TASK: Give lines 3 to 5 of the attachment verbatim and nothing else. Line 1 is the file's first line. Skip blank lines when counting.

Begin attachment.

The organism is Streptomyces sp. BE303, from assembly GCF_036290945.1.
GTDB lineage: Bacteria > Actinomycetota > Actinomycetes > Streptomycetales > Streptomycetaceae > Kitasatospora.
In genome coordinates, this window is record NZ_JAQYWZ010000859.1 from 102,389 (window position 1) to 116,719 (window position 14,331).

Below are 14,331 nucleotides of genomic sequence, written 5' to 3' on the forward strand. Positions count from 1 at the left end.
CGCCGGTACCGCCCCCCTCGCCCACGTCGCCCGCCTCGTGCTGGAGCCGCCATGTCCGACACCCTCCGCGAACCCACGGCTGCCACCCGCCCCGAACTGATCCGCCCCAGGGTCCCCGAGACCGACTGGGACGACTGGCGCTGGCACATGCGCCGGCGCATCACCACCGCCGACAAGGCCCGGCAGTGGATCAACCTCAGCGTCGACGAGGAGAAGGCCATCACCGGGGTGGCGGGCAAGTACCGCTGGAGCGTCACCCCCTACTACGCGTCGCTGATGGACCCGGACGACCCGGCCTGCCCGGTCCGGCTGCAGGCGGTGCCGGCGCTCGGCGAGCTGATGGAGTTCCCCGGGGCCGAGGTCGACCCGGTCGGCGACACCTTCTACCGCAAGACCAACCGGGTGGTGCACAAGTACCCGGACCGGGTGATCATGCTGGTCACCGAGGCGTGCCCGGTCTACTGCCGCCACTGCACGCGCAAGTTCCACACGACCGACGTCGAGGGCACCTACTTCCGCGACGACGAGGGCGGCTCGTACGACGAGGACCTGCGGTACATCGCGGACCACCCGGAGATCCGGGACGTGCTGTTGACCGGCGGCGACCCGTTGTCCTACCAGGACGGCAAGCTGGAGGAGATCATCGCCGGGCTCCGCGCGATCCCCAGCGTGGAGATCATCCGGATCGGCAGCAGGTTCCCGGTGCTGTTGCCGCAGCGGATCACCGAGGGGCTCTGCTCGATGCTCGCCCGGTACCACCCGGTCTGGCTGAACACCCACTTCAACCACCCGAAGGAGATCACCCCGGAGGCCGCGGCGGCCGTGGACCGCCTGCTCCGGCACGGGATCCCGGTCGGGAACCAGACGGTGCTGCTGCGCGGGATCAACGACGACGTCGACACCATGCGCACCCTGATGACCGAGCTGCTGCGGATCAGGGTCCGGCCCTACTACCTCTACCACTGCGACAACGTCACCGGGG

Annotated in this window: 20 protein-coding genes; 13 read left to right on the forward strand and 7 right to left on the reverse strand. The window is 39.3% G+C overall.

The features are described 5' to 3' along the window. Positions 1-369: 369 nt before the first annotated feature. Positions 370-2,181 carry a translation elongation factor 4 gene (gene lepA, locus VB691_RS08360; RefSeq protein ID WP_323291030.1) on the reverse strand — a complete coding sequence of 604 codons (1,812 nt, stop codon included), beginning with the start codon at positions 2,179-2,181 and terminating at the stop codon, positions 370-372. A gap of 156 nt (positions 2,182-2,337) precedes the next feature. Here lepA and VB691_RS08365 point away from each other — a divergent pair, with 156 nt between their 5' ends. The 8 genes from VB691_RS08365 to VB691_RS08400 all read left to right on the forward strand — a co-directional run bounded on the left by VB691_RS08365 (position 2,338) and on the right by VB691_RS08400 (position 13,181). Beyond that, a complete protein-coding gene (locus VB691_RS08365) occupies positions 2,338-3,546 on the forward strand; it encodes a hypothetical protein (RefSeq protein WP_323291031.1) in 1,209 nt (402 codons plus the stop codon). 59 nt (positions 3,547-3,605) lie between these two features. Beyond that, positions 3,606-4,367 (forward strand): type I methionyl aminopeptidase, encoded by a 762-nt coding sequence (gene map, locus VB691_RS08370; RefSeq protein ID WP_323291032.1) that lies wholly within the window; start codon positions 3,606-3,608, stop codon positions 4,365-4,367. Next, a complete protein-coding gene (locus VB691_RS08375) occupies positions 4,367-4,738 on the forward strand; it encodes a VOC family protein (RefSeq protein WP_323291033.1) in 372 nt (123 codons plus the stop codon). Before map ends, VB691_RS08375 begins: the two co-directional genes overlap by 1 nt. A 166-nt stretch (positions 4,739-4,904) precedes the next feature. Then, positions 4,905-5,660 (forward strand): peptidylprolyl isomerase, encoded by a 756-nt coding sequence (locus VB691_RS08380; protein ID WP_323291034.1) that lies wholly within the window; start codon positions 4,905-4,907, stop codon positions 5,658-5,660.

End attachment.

In genome coordinates, this window is record NZ_JAQYWZ010000859.1 from 102,389 (window position 1) to 116,719 (window position 14,331).

Below are 14,331 nucleotides of genomic sequence, written 5' to 3' on the forward strand. Positions count from 1 at the left end.
CGCCGGTACCGCCCCCCTCGCCCACGTCGCCCGCCTCGTGCTGGAGCCGCCATGTCCGACACCCTCCGCGAACCCACGGCTGCCACCCGCCCCGAACTGATCCGCCCCAGGGTCCCCGAGACCGACTGGGACGACTGGCGCTGGCACATGCGCCGGCGCATCACCACCGCCGACAAGGCCCGGCAGTGGATCAACCTCAGCGTCGACGAGGAGAAGGCCATCACCGGGGTGGCGGGCAAGTACCGCTGGAGCGTCACCCCCTACTACGCGTCGCTGATGGACCCGGACGACCCGGCCTGCCCGGTCCGGCTGCAGGCGGTGCCGGCGCTCGGCGAGCTGATGGAGTTCCCCGGGGCCGAGGTCGACCCGGTCGGCGACACCTTCTACCGCAAGACCAACCGGGTGGTGCACAAGTACCCGGACCGGGTGATCATGCTGGTCACCGAGGCGTGCCCGGTCTACTGCCGCCACTGCACGCGCAAGTTCCACACGACCGACGTCGAGGGCACCTACTTCCGCGACGACGAGGGCGGCTCGTACGACGAGGACCTGCGGTACATCGCGGACCACCCGGAGATCCGGGACGTGCTGTTGACCGGCGGCGACCCGTTGTCCTACCAGGACGGCAAGCTGGAGGAGATCATCGCCGGGCTCCGCGCGATCCCCAGCGTGGAGATCATCCGGATCGGCAGCAGGTTCCCGGTGCTGTTGCCGCAGCGGATCACCGAGGGGCTCTGCTCGATGCTCGCCCGGTACCACCCGGTCTGGCTGAACACCCACTTCAACCACCCGAAGGAGATCACCCCGGAGGCCGCGGCGGCCGTGGACCGCCTGCTCCGGCACGGGATCCCGGTCGGGAACCAGACGGTGCTGCTGCGCGGGATCAACGACGACGTCGACACCATGCGCACCCTGATGACCGAGCTGCTGCGGATCAGGGTCCGGCCCTACTACCTCTACCACTGCGACAACGTCACCGGGG